"Being creative has never been so hard,” he continued. "You have to have a real creative zeal to break through the clutter. But breaking through the clutter isn’t enough. You need to engage people who are going to spend that length of time with you. There are many ways tech can be a better service.”

On the subject of technology, Unilever’s chief marketer said the emergence of wearables had sparked a paradigm shift that was going to be “species changing”. Implants, which are seen as the next iteration of wearables when the technology is embedded into people, will truly enable marketers to provide utilities, taking advantage of how “they’ll be able to enhance your performance,” added Weed.

3D printing is also being closely watched by the FMCG business, which believes it could pave the way for costs out of the supply chain to other revenue generating areas.

With so much change happening at pace the business needs leaders who intuitively understand how technology and innovation impacts peoples’ lives. It is proving a sticking point at Unilever, where the bulk of its leaders, similarly to its peers, are what Weed claimed were the “lost generation” in their “late 30s and early 40s” that acknowledge digital’s importance though are not digital natives.

Separately, Weed used his presentation to inject fresh impetus for his calls for the introduction of tougher viewability standards. Last year, the business tied with GroupM to establish higher standards than those used by the rest of the advertising industry as to what constitutes a viewed ad. The decision, while highly controversial, is simple in that it means humans must see all of an ad rather than most of it.

The industry is debating whether [viewability] should be 70 per cent or 90 per cent, said Weed. “Can you imagine your mum or dad going into a s tore and buying 50 PG Tips and then getting them home only to find inside that there are 45 and us saying as an industry we’ve agreed on 90 per cent delivery. It’s absurd. [The industry] has to find a way of getting 100 per cent."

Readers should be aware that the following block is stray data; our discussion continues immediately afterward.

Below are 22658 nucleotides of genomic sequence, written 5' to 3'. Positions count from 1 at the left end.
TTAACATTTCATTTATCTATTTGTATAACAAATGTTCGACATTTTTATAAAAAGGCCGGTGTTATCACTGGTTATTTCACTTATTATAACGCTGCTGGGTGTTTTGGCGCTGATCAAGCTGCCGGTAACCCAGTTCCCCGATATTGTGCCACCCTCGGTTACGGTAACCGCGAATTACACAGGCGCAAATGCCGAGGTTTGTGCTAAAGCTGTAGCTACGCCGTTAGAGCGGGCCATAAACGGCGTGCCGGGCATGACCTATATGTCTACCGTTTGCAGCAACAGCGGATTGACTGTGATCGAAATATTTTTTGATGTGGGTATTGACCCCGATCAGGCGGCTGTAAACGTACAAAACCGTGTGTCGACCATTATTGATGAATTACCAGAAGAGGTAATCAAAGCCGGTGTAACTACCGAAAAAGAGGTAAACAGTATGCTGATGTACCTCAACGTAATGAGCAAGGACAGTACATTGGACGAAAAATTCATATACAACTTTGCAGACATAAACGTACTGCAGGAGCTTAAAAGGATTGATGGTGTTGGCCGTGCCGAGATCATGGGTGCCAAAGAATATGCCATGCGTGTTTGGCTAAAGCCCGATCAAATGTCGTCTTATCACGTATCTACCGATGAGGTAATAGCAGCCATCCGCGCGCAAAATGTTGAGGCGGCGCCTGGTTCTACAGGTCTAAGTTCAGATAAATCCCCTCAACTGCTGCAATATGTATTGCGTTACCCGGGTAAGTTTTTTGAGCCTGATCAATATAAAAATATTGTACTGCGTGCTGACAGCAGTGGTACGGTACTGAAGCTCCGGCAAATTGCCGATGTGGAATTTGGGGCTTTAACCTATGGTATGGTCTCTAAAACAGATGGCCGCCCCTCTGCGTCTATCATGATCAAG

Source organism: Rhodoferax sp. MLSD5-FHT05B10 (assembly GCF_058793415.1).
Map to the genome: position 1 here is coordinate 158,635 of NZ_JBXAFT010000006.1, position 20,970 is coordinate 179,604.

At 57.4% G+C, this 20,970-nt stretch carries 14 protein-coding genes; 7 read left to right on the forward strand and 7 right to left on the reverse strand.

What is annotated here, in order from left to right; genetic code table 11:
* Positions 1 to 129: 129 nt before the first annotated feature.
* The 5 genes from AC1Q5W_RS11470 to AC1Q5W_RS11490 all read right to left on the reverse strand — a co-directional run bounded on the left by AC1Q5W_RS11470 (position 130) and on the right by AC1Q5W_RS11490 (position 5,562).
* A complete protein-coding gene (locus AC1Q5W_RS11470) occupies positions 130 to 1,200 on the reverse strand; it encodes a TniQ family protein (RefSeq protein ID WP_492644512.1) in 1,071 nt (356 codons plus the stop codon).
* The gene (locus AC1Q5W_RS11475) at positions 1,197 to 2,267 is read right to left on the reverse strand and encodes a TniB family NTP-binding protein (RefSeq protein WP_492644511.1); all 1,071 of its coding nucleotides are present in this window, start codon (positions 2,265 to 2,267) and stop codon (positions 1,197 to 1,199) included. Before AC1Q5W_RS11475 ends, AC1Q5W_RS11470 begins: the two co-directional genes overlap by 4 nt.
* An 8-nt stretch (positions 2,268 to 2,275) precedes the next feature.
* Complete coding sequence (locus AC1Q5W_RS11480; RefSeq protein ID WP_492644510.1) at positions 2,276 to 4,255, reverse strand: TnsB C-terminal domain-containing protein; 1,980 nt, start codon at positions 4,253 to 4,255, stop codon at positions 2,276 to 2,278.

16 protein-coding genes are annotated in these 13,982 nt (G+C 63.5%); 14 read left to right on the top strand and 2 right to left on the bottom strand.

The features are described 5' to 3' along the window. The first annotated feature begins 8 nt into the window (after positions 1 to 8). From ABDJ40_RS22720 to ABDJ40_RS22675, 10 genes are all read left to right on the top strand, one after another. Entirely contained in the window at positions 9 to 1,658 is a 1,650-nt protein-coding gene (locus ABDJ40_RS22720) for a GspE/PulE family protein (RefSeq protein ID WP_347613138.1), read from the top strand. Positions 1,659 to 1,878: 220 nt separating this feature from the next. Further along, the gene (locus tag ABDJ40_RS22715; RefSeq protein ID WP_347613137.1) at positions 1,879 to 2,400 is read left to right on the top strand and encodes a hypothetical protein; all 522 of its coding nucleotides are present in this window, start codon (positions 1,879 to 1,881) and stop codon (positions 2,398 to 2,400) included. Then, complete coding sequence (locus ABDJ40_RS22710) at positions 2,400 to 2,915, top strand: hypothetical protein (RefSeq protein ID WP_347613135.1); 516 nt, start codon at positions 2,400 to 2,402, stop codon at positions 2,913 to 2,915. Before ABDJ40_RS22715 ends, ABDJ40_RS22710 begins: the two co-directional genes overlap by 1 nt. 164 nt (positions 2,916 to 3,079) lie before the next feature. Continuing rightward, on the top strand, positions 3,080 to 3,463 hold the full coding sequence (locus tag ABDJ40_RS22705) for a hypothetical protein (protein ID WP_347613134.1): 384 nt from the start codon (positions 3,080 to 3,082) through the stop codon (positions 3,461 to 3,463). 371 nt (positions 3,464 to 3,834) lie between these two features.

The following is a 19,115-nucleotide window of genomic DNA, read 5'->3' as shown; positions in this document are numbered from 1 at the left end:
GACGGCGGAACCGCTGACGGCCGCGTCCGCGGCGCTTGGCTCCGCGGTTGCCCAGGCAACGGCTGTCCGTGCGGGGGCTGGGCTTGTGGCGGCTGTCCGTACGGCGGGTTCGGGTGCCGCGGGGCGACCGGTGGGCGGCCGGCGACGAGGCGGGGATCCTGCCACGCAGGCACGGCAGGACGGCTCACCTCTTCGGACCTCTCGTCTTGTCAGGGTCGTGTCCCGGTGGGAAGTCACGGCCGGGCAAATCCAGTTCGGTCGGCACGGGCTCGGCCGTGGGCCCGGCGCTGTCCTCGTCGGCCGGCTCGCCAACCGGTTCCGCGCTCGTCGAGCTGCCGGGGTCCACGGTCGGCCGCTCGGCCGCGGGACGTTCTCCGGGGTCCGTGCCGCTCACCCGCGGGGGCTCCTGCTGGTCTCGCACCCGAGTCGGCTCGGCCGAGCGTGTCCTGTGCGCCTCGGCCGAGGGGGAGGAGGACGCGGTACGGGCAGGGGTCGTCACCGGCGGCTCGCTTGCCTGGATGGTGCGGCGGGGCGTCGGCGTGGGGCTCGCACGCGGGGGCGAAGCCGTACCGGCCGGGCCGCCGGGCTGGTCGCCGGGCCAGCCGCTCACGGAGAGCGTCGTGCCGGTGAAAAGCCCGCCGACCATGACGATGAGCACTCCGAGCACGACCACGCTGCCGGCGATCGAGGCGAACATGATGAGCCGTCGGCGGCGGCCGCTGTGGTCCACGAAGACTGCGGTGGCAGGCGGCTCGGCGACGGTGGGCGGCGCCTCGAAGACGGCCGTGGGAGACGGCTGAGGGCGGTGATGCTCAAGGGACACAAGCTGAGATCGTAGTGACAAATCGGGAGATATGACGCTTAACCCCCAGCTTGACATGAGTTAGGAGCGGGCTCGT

Marketing has always played a key role for Unilever but as it accelerates into emerging markets to grow sales the discipline is being called on even more so to spot and embrace the business models needed to thrive. From ecommerce to start-ups, Weed said modern marketers “shouldn’t be brand developers”, they should “own the outside".

"In the last six weeks I've spoken to [WPP’s] Sir Martin Sorrell, [Facebook’s] Sheryl Sandberg and Mark Zuckerberg as well {Vice Media’s Eddie Moretti] and Martha Lane Fox. I’m speaking to them because I’m trying to find out what’s going on. If I can bring that [insight] into Unilever then that makes me highly valuable to the business. The CFO controls where the money’s going. I’m seeing where the money is going to come from. That’s an exciting role to have," he added.